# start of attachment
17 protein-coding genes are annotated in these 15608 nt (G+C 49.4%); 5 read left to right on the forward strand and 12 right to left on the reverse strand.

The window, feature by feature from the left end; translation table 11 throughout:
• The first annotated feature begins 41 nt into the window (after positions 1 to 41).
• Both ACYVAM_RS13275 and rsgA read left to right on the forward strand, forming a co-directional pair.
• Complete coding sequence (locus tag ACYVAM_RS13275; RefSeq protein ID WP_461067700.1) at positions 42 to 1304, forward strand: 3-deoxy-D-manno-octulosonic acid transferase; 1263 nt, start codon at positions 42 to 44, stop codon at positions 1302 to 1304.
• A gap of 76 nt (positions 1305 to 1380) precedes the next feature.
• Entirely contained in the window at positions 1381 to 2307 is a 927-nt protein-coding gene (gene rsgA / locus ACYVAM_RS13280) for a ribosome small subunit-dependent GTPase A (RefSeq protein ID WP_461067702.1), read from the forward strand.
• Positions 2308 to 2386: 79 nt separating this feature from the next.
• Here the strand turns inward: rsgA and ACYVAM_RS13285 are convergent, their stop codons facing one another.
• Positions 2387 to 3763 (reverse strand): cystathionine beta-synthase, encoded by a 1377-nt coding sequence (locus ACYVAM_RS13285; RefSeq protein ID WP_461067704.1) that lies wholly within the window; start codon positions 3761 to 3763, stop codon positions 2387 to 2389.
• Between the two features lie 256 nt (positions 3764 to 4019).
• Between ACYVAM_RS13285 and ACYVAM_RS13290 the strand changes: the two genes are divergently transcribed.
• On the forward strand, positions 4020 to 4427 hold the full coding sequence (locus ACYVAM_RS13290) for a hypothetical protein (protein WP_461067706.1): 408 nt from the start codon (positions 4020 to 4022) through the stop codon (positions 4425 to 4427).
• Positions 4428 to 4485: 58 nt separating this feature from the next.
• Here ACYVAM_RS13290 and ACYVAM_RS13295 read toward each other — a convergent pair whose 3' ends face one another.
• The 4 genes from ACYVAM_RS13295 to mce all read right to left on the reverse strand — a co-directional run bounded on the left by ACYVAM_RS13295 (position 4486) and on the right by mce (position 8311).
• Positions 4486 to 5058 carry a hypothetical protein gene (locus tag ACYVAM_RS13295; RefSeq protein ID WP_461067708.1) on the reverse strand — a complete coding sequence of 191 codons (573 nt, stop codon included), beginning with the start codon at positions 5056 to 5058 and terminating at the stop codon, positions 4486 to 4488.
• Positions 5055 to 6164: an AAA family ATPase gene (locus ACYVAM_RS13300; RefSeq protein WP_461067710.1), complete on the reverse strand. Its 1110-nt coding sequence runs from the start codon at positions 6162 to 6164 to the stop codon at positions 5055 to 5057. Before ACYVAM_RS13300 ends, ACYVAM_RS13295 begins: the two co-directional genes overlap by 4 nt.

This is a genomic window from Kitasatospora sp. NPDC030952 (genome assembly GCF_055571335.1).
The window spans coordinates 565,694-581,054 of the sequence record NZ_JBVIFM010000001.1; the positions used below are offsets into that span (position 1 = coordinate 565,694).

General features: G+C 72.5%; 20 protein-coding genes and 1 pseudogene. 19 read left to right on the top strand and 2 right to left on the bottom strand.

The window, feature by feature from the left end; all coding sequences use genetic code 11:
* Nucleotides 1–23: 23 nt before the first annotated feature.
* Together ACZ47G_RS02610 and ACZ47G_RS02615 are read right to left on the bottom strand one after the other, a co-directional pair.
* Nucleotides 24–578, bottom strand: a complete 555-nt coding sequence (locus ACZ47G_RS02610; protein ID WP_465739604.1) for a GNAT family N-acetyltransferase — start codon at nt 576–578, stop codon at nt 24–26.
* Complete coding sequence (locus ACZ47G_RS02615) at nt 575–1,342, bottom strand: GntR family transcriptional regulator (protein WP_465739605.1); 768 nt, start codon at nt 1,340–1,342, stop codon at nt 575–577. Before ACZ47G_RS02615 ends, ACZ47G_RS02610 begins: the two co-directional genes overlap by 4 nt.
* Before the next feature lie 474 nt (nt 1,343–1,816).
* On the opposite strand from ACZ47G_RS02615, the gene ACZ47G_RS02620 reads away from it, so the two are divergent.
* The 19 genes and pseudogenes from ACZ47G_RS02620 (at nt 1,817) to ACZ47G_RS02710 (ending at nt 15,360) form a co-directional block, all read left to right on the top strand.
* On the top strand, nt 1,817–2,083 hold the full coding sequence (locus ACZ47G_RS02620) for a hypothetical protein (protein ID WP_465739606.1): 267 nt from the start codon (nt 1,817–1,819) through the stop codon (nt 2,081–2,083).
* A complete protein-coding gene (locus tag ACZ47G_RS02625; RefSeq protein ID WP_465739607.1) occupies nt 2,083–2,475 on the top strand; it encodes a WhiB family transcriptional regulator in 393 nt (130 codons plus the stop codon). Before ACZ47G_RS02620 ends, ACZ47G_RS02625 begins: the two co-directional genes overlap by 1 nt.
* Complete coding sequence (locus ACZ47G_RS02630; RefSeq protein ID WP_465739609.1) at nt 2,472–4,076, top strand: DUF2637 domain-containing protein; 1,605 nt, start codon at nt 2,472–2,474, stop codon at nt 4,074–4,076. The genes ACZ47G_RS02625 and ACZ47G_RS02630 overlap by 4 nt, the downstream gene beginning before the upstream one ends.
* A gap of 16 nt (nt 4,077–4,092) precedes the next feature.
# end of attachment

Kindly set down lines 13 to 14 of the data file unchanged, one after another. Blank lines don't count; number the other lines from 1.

• On the forward strand, positions 4020 to 4427 hold the full coding sequence (locus ACYVAM_RS13290) for a hypothetical protein (protein WP_461067706.1): 408 nt from the start codon (positions 4020 to 4022) through the stop codon (positions 4425 to 4427).
• Positions 4428 to 4485: 58 nt separating this feature from the next.